Beyond the Cognitive Map: From Place Cells to Episodic Memory
MIT Press, 1999 - Medical - 420 pages
There are currently two major theories about the role of the hippocampus, a distinctive structure in the back of the temporal lobe. One says that it stores a cognitive map, the other that it is a key locus for the temporary storage of episodic memories. A. David Redish takes the approach that understanding the role of the hippocampus in space will make it possible to address its role in less easily quantifiable areas such as memory. Basing his investigation on the study of rodent navigation--one of the primary domains for understanding information processing in the brain--he places the hippocampus in its anatomical context as part of a greater functional system.
Redish draws on the extensive experimental and theoretical work of the last 100 years to paint a coherent picture of rodent navigation. His presentation encompasses multiple levels of analysis, from single-unit recording results to behavioral tasks to computational modeling. From this foundation, he proposes a novel understanding of the role of the hippocampus in rodents that can shed light on the role of the hippocampus in primates, explaining data from primate studies and human neurology. The book will be of interest not only to neuroscientists and psychologists, but also to researchers in computer science, robotics, artificial intelligence, and artificial life.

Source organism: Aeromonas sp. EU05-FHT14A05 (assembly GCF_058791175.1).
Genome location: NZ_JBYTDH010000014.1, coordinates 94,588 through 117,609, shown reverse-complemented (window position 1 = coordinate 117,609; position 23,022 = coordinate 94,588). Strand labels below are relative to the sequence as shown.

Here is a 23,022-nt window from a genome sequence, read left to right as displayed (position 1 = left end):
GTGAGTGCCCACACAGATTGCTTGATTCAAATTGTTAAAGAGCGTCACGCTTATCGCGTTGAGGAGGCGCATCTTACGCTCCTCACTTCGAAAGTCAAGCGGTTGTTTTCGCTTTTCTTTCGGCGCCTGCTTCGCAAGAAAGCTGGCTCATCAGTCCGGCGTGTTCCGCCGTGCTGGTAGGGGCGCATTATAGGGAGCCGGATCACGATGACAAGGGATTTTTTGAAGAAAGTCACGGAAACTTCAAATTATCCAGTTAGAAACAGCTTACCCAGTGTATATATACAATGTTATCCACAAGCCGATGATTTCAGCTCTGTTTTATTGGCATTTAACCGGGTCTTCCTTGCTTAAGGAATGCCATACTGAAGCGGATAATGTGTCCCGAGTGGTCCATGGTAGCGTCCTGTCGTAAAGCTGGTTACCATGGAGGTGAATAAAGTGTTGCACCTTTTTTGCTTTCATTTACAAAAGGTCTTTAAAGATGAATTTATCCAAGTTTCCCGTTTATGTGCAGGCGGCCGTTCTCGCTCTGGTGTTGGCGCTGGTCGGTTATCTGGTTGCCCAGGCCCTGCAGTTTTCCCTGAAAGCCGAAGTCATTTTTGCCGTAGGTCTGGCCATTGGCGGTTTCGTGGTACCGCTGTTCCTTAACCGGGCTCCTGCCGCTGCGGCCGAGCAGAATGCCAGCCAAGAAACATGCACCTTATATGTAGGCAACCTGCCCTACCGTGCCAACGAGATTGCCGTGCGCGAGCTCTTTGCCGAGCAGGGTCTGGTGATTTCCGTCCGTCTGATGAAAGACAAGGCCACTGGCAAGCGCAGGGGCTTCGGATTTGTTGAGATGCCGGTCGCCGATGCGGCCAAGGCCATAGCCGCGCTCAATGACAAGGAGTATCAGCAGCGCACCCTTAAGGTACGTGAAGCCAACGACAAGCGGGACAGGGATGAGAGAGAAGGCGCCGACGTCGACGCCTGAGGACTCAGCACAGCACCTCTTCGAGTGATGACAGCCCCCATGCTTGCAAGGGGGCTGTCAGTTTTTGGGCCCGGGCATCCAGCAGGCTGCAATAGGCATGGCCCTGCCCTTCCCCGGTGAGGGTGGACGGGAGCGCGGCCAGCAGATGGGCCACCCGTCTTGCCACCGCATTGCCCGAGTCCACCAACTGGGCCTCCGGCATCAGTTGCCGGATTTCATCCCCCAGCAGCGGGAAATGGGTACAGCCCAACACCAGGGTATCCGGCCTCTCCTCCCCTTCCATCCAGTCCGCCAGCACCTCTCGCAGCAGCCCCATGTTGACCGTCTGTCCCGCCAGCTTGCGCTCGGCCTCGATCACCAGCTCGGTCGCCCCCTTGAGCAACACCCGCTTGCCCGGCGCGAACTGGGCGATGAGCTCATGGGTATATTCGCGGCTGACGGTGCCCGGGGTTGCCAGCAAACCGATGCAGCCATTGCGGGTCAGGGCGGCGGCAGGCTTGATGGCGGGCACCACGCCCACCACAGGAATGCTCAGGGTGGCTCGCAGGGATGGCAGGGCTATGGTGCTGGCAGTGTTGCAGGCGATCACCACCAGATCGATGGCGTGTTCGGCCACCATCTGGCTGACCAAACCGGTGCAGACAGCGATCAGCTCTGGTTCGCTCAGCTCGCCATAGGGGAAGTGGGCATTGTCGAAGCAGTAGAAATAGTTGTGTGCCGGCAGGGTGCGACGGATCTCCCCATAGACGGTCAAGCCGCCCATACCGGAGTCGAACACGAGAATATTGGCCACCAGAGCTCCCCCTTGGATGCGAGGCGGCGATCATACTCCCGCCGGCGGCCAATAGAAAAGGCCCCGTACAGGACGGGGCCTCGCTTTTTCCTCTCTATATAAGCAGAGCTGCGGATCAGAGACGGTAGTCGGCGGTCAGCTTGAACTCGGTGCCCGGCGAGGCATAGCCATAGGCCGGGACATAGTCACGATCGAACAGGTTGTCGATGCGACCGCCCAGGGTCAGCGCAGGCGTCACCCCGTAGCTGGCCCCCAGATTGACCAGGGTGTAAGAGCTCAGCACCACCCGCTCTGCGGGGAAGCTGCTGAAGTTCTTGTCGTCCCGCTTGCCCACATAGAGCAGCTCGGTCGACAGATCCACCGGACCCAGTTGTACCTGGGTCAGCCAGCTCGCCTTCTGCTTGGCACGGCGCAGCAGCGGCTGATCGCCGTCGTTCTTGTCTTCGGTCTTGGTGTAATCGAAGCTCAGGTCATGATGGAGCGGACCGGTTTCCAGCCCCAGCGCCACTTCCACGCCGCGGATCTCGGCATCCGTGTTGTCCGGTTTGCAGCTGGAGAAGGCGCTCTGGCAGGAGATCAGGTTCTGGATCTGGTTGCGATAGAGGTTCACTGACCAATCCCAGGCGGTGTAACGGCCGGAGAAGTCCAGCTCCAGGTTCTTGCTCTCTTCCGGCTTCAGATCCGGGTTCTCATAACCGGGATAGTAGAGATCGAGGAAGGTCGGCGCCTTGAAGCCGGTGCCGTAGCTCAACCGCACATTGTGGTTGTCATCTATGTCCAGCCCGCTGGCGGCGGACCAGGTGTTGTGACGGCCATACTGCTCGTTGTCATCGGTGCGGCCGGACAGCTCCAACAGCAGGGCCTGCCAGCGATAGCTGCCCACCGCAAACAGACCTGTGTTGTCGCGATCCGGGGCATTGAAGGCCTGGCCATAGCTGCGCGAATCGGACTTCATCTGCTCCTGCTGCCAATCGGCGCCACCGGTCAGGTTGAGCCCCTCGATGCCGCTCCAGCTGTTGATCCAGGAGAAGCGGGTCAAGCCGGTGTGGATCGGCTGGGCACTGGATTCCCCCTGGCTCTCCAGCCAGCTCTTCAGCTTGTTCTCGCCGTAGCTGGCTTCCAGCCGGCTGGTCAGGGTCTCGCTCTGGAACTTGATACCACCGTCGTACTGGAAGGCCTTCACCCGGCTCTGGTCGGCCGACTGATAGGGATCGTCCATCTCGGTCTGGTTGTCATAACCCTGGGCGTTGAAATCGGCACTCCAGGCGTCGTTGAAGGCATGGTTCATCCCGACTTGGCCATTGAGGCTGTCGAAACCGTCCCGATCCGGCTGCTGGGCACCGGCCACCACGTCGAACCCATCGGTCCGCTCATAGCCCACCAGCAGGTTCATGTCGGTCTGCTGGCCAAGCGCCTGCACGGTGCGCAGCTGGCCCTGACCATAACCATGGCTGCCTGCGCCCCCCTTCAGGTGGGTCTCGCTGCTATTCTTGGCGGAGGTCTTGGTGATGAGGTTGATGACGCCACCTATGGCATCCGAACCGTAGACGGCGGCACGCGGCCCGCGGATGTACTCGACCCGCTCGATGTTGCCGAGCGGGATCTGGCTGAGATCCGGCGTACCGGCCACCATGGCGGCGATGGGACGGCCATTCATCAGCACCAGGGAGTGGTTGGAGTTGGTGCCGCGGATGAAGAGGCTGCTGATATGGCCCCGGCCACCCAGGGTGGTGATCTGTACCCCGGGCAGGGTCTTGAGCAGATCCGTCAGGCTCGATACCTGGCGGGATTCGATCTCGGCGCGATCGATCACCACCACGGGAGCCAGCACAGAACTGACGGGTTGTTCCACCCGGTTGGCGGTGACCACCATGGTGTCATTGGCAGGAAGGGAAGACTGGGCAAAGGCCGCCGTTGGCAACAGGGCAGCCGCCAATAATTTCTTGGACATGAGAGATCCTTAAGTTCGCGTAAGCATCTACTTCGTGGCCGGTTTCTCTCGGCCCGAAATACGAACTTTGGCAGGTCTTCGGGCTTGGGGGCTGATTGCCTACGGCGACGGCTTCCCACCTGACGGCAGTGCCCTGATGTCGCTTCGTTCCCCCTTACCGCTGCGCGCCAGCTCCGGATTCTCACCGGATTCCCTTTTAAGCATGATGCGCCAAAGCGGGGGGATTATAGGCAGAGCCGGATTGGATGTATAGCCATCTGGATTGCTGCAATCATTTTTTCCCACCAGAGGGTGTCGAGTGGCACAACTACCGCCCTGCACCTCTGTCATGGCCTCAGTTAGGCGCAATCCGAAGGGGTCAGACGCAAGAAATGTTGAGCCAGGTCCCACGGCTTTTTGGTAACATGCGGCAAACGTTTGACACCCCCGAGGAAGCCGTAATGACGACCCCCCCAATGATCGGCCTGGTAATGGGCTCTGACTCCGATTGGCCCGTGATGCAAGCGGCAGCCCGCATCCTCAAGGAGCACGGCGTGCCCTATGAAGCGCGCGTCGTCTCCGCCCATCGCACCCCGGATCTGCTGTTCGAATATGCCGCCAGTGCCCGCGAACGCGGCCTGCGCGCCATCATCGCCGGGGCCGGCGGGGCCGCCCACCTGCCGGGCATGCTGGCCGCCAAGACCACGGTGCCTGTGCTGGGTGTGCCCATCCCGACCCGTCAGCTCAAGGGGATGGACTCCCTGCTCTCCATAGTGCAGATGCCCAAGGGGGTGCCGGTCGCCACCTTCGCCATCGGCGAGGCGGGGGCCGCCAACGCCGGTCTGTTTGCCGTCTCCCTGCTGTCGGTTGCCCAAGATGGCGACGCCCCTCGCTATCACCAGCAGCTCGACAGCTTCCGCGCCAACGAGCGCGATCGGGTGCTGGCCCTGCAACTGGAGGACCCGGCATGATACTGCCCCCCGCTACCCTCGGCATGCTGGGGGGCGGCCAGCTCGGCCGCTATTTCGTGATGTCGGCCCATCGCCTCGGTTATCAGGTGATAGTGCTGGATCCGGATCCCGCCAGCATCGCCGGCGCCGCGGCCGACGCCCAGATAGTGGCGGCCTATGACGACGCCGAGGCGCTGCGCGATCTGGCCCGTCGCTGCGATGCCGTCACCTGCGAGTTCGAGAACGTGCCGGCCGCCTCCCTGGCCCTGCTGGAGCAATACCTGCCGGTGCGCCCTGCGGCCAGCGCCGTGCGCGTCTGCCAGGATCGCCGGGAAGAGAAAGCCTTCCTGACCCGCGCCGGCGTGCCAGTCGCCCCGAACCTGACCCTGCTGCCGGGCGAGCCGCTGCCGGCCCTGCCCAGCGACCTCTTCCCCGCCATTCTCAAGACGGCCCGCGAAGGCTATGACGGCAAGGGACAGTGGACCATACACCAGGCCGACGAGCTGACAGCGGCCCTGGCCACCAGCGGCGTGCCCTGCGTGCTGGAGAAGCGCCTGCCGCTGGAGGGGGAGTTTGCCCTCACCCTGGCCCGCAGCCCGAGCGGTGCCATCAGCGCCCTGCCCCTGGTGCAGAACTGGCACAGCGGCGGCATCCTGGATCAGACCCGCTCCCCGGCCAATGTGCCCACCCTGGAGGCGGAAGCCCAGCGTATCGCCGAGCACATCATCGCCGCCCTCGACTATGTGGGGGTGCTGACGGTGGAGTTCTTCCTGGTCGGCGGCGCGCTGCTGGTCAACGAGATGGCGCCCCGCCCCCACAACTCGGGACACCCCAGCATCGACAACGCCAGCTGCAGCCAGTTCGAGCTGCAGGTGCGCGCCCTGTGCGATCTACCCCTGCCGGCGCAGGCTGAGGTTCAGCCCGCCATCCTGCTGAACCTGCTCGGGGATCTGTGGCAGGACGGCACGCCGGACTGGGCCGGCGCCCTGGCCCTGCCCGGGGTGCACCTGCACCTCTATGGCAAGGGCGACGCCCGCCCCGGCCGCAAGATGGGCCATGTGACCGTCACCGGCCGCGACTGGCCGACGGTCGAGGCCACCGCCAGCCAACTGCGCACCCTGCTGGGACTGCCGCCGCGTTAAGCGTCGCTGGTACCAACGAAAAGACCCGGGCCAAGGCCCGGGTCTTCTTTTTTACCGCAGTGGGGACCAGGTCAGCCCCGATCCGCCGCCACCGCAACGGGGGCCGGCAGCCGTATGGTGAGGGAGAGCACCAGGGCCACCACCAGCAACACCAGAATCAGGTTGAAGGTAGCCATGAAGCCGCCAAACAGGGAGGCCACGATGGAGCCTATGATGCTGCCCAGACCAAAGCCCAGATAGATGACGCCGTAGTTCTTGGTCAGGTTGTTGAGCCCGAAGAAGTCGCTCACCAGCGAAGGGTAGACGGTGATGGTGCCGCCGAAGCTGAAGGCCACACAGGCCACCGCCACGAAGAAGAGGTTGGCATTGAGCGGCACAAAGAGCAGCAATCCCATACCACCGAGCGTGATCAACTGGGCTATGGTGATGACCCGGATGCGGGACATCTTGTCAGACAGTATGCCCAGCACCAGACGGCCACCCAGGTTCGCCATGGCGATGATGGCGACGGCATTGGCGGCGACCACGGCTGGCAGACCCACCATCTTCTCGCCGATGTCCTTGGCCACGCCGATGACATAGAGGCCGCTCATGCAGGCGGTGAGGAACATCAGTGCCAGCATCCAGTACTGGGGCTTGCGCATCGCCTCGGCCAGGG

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I begin the book by framing the hippocampus debate, after which I synthesize (in
the Hegelian sense of "pulling ideas together") a theory of navigation in the
rodent. Then I return to episodic memory to ask, computationally, what is the role
0), algorithms designed to handle Cartesian or polar coordinates may not be well
suited for the representations actually used by rodents. To understand how path
integration occurs in the rodent brain, we need to ask how the information is ...
This book addresses the same questions, but from a different starting point, trying
to be more explicitly computational and beginning from the rodent navigation
domain. But in the end, the conclusions are remarkably similar (chapter 13).
Two key experimental effects have driven hippocampal studies: 1. In the rodent.
Although the hippocampus is far removed from sensory stimuli, in the freely
moving rodent, hippocampal pyramidal cells show a remarkable correlation to
That the rodent hippocampus plays a role in navigation is well evidenced by
lesion, EEC, and single-cell neurophysiological data. No one denies that the
rodent hippocampus is involved in spatial navigation, although some believe that